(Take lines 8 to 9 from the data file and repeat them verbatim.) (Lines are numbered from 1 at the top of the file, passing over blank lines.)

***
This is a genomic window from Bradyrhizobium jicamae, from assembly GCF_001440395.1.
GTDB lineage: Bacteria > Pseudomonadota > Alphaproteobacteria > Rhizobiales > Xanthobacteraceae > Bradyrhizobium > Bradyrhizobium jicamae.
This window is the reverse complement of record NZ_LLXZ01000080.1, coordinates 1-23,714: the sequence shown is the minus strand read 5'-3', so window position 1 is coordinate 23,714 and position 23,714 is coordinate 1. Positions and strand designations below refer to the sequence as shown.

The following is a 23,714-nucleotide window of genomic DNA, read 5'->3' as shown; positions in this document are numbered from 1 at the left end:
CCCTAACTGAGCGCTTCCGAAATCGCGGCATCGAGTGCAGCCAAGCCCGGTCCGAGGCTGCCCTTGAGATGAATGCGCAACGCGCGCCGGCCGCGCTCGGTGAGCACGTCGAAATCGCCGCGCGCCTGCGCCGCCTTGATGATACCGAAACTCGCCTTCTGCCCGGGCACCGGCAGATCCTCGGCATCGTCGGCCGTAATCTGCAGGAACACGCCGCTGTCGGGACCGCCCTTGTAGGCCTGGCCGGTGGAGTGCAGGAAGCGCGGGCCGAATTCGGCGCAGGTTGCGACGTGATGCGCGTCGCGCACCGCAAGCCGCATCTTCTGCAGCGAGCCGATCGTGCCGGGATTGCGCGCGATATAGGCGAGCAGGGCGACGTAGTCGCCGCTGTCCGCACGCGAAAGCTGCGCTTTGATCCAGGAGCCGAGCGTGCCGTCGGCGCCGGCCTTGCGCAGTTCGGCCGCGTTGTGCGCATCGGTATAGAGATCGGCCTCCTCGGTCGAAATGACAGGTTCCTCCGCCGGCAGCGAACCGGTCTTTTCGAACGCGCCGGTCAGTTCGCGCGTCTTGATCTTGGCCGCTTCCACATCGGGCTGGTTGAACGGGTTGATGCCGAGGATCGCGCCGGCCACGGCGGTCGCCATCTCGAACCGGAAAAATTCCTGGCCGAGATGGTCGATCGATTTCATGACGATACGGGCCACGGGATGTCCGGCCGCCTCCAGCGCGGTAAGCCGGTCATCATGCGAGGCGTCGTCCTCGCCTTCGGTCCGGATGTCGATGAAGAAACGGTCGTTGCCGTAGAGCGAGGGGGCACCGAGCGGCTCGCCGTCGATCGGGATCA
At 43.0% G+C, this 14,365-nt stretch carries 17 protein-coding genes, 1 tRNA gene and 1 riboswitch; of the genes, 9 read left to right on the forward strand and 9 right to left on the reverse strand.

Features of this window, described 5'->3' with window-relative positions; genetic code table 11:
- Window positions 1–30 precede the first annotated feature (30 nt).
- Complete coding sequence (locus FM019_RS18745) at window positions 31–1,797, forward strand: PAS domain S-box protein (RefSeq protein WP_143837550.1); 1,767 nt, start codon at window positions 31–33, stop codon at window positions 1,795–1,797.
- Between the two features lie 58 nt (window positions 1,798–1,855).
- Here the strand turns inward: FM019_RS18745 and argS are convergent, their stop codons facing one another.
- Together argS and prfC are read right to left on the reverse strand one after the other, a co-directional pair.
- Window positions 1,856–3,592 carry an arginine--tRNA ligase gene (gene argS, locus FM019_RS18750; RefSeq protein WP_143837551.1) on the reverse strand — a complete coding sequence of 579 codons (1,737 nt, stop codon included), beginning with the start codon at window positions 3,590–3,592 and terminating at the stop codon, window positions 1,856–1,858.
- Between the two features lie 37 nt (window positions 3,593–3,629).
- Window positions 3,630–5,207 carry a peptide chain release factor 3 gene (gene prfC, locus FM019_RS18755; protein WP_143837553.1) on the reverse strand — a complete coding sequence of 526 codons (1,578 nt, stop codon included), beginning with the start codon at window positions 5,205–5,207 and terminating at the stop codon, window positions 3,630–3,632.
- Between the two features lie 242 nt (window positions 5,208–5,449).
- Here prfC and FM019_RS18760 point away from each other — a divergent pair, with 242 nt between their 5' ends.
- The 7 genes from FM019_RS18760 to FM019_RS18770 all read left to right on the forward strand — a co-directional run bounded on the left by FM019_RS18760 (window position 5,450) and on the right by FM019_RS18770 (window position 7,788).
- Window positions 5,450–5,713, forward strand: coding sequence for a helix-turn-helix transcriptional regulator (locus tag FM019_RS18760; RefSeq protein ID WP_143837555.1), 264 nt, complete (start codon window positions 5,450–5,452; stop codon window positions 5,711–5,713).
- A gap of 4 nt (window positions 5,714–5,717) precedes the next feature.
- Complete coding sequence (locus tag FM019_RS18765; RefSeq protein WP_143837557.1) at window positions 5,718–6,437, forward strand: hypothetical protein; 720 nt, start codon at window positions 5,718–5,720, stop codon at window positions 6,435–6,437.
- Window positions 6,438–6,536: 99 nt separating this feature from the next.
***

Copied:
- Window positions 1–30 precede the first annotated feature (30 nt).
- Complete coding sequence (locus FM019_RS18745) at window positions 31–1,797, forward strand: PAS domain S-box protein (RefSeq protein WP_143837550.1); 1,767 nt, start codon at window positions 31–33, stop codon at window positions 1,795–1,797.